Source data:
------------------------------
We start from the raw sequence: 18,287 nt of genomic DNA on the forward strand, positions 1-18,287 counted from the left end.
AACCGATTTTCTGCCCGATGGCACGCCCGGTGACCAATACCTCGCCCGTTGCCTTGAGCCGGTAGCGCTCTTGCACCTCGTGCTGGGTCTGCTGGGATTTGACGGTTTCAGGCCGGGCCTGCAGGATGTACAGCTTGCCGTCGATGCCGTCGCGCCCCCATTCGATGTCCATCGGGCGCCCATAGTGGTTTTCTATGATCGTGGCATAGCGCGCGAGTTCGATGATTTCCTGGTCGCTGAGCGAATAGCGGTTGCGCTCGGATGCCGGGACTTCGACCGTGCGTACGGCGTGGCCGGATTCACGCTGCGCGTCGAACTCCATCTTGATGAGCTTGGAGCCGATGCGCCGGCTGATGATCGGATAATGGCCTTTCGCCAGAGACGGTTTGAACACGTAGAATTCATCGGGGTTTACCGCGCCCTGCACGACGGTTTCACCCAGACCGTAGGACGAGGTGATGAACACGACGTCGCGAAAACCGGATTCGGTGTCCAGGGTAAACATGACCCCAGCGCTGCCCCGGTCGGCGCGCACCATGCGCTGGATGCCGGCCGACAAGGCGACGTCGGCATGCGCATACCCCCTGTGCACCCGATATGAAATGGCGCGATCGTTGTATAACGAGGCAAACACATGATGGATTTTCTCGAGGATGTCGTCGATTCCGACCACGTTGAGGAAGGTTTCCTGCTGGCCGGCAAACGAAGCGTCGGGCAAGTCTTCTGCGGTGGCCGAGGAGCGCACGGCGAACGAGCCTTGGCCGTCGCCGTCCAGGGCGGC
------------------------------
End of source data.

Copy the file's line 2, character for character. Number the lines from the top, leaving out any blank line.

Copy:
AACCGATTTTCTGCCCGATGGCACGCCCGGTGACCAATACCTCGCCCGTTGCCTTGAGCCGGTAGCGCTCTTGCACCTCGTGCTGGGTCTGCTGGGATTTGACGGTTTCAGGCCGGGCCTGCAGGATGTACAGCTTGCCGTCGATGCCGTCGCGCCCCCATTCGATGTCCATCGGGCGCCCATAGTGGTTTTCTATGATCGTGGCATAGCGCGCGAGTTCGATGATTTCCTGGTCGCTGAGCGAATAGCGGTTGCGCTCGGATGCCGGGACTTCGACCGTGCGTACGGCGTGGCCGGATTCACGCTGCGCGTCGAACTCCATCTTGATGAGCTTGGAGCCGATGCGCCGGCTGATGATCGGATAATGGCCTTTCGCCAGAGACGGTTTGAACACGTAGAATTCATCGGGGTTTACCGCGCCCTGCACGACGGTTTCACCCAGACCGTAGGACGAGGTGATGAACACGACGTCGCGAAAACCGGATTCGGTGTCCAGGGTAAACATGACCCCAGCGCTGCCCCGGTCGGCGCGCACCATGCGCTGGATGCCGGCCGACAAGGCGACGTCGGCATGCGCATACCCCCTGTGCACCCGATATGAAATGGCGCGATCGTTGTATAACGAGGCAAACACATGATGGATTTTCTCGAGGATGTCGTCGATTCCGACCACGTTGAGGAAGGTTTCCTGCTGGCCGGCAAACGAAGCGTCGGGCAAGTCTTCTGCGGTGGCCGAGGAGCGCACGGCGAACGAGCCTTGGCCGTCGCCGTCCAGGGCGGC